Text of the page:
How You Can Have Mosquito Vision
If you've ever been outside on a summer night, then come indoors to find you've been attacked by bloodthirsty mosquitoes, you know that those little buggers must be able to see in the dark. In fact, mosquitoes use infrared light to hone in on our body's heat in order to find our juicy bits.
Infrared light also is the same light that most television remote controls use for sending signals. If you've ever tried to troubleshoot a nonworking remote, you know it's frustrating that you can't see if the remote is "lighting up". Although it's difficult to convince a mosquito to tell you if your remote is working, it is possible to convince your cell phone, or any other digital camera, to do so.
Simply look at the infrared emitter at the business end of your remote through the view-screen of your favorite digital camera (or phone). If the remote is working, you'll see the light it's giving off very clearly. It works well and is much easier than training mosquitoes!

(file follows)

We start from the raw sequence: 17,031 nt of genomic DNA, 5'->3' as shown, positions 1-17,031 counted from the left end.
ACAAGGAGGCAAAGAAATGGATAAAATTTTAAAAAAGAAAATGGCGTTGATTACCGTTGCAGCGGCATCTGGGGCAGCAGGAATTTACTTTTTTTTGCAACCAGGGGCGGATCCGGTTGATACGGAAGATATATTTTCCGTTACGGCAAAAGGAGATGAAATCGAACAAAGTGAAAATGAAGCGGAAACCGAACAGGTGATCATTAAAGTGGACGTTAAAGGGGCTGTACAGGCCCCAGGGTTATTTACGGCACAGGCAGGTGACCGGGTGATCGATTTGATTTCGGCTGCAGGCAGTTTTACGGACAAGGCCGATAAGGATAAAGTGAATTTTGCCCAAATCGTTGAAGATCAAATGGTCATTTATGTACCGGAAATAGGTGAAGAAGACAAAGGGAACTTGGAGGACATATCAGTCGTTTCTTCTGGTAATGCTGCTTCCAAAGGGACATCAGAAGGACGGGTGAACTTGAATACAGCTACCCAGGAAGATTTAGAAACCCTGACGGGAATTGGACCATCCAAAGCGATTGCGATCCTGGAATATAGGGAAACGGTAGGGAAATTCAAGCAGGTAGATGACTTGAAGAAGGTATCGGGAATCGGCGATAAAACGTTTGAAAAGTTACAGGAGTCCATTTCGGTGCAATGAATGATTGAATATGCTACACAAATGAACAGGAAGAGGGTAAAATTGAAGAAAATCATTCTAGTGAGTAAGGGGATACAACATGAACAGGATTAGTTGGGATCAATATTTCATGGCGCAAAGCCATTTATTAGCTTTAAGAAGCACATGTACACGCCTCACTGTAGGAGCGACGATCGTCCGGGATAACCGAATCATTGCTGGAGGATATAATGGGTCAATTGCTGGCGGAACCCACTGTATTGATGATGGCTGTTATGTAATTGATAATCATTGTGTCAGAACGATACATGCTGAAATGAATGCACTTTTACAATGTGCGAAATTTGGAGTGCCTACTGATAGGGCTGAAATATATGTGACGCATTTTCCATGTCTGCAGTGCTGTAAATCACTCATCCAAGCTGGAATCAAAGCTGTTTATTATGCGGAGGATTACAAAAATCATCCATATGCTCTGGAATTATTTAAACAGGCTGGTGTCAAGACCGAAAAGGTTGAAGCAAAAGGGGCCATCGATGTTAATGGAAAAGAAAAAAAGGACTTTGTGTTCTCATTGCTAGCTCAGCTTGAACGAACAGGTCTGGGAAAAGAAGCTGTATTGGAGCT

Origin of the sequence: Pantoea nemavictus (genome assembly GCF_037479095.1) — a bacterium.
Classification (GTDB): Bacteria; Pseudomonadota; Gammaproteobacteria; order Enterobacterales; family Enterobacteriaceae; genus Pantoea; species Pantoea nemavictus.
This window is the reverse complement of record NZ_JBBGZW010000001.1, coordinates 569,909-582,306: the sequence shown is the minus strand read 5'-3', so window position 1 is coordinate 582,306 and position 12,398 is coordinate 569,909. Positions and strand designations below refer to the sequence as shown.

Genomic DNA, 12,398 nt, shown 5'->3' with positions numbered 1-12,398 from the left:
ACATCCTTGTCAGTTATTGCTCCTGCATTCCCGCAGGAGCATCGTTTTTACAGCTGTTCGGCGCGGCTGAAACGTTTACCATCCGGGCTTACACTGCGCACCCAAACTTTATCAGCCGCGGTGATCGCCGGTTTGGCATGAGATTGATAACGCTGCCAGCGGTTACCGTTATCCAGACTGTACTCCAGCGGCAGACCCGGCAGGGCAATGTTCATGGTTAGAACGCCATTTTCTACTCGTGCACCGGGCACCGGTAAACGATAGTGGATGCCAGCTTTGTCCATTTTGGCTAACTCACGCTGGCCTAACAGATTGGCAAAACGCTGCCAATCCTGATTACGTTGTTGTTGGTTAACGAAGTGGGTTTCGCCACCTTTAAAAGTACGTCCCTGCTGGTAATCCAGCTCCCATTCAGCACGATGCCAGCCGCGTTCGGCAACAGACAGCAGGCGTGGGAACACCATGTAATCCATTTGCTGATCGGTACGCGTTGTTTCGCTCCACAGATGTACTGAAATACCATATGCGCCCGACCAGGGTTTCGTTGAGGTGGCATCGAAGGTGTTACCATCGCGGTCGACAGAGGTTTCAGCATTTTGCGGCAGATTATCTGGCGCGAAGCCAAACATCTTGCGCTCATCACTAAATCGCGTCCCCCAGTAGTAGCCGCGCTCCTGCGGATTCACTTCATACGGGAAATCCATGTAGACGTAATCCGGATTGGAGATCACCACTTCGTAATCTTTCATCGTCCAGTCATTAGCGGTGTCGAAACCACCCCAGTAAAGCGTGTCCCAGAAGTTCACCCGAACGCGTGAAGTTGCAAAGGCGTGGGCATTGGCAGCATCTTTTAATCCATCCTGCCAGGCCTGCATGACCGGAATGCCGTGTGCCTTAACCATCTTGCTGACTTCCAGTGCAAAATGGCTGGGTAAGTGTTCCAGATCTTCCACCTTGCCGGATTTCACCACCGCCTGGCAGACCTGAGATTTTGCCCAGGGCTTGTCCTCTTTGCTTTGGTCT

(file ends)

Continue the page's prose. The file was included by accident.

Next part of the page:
Special Reports: DevOps
Have projects in development that need help? Have a great development operation in place that can ALWAYS be better? Regardless of where you are in your DevOps process, Linux Journal can help!
With deep focus on Collaborative Development, Continuous Testing and Release & Deployment, we offer here the DEFINITIVE DevOps for Dummies, a mobile Application Development Primer, advice & help from the experts, plus a host of other books, videos, podcasts and more. All free with a quick, one-time registration. Start browsing now...
- Vigilante Malware
- Disney's Linux Light Bulbs (Not a "Luxo Jr." Reboot)
- Libreboot on an X60, Part I: the Setup
- Vagrant Simplified
- Dealing with Boundary Issues
- System Status as SMS Text Messages
- October 2015 Issue of Linux Journal: Raspberry Pi
- Bluetooth Hacks
- Non-Linux FOSS: Code Your Way To Victory!
- October 2015 Video Preview